That marked three bona fide starters before even acknowledging the depth provided by sophomores Donte Vaughn and Troy Pride.

Then there were the safeties. Such confidence in the depth chart did not exist in the spring or at any point of the preseason. Junior Nick Coleman secured one safety spot in the spring, while sophomores Jalen Elliott and Devin Studstill failed to separate from each other in the competition to line up alongside Coleman. To be clear, that was not a credit to both showing such great abilities.

When the NCAA denied sophomore Alohi Gilman’s waiver for immediate eligibility following his transfer from Navy, Elliott became the de facto starter.

WHERE NOTRE DAME IS
On paper, Love’s season was essentially unparalleled. He returned two interceptions for touchdowns and nearly managed a third. Rare can a coaching staff genuinely and reasonably discuss moving a position’s best player, but Love very well may be the best Irish safety, as well. Notre Dame coach Brian Kelly has admitted as much as a distinct possibility.

Junior cornerback Shaun Crawford did quite a bit of everything for Notre Dame in his first healthy season. (Photo by Jonathan Daniel/Getty Images)

For now, though, Love remains at cornerback. Crawford complemented him excellently in a playmaking sense, forcing his impact upon the game even more than could have been anticipated, though it is logical to think finally seeing a season’s worth of action tired his legs by the end.

Watkins, meanwhile, put together a strong season until knee tendonitis limited him — and created an opportunity for Pride to prematurely insert himself into 2018’s conversations — in November. In the moment, Watkins seemed a weakness against Miami (OH) when RedHawks junior receiver James Gardner caught two touchdowns over Watkins. With time diminishing overreactions, Gardner’s success seems a credit to him (and his 6-foot-4 frame) more than a knock on Watkins.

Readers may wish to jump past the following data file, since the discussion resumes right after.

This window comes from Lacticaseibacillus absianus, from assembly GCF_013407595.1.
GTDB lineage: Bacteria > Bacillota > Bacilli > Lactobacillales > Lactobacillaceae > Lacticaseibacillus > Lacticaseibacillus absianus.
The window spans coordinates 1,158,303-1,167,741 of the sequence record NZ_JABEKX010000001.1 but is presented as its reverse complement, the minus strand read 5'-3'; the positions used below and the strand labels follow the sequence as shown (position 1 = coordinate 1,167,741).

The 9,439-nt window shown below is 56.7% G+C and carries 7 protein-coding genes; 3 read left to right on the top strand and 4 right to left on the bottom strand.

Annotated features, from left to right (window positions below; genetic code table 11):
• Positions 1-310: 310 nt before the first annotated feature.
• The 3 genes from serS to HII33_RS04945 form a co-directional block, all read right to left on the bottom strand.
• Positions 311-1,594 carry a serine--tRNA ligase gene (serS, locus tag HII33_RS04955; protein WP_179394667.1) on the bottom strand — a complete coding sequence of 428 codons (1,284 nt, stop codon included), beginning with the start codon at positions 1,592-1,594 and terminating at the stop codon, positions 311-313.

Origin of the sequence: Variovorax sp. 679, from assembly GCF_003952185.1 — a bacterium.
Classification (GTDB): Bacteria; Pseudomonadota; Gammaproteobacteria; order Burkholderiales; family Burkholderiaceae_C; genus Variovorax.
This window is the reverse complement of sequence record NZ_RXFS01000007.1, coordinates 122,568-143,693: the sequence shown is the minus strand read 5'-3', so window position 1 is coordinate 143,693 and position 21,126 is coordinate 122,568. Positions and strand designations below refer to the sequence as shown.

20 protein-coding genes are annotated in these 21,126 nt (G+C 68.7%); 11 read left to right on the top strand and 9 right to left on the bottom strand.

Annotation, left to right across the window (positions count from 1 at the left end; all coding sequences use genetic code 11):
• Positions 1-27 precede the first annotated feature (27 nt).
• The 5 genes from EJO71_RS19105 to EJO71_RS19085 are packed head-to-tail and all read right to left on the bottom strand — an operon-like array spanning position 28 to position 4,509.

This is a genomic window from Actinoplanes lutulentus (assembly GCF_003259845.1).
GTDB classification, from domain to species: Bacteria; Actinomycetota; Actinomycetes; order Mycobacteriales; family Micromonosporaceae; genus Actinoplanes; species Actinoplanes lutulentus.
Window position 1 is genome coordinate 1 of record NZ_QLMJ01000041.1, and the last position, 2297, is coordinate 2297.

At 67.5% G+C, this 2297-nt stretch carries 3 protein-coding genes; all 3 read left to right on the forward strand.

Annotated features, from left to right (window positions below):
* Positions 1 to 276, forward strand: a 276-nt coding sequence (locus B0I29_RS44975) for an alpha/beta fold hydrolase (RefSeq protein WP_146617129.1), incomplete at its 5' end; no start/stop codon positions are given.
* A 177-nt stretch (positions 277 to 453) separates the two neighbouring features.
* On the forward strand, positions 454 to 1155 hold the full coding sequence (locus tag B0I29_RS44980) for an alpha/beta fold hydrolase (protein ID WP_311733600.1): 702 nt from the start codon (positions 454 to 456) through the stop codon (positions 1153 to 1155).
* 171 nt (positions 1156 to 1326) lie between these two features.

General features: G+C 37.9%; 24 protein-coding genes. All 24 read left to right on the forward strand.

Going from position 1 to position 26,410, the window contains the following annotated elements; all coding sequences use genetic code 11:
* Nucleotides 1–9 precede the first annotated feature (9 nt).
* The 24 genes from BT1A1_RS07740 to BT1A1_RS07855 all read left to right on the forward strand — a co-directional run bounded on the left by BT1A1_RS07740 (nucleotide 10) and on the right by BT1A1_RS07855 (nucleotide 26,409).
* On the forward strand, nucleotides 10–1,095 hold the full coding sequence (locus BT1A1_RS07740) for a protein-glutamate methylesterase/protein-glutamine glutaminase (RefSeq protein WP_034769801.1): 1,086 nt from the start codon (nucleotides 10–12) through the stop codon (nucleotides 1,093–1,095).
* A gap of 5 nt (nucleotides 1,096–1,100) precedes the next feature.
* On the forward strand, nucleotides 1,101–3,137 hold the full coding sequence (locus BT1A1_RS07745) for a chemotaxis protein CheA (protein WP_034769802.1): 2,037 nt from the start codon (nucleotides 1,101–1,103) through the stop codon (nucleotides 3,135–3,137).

For that matter, it may not have been a knock on Watkins at all. Let’s pull from the respective “Things We Learned”As much as one may want to see Watkins break each of those passes up, it could also be wondered why there was not a safety helping on the occasion. That latter position remains the biggest Irish concern, offensive or defensive.

That concern remains pressing. Coleman played alright, but did not necessarily excel. Any continuing debate between Elliott and Studstill persists yet out of lack of a strong impression. The rest of the Irish defense’s surge limited the dramatic effect of the positional need, but it cannot be denied, nonetheless.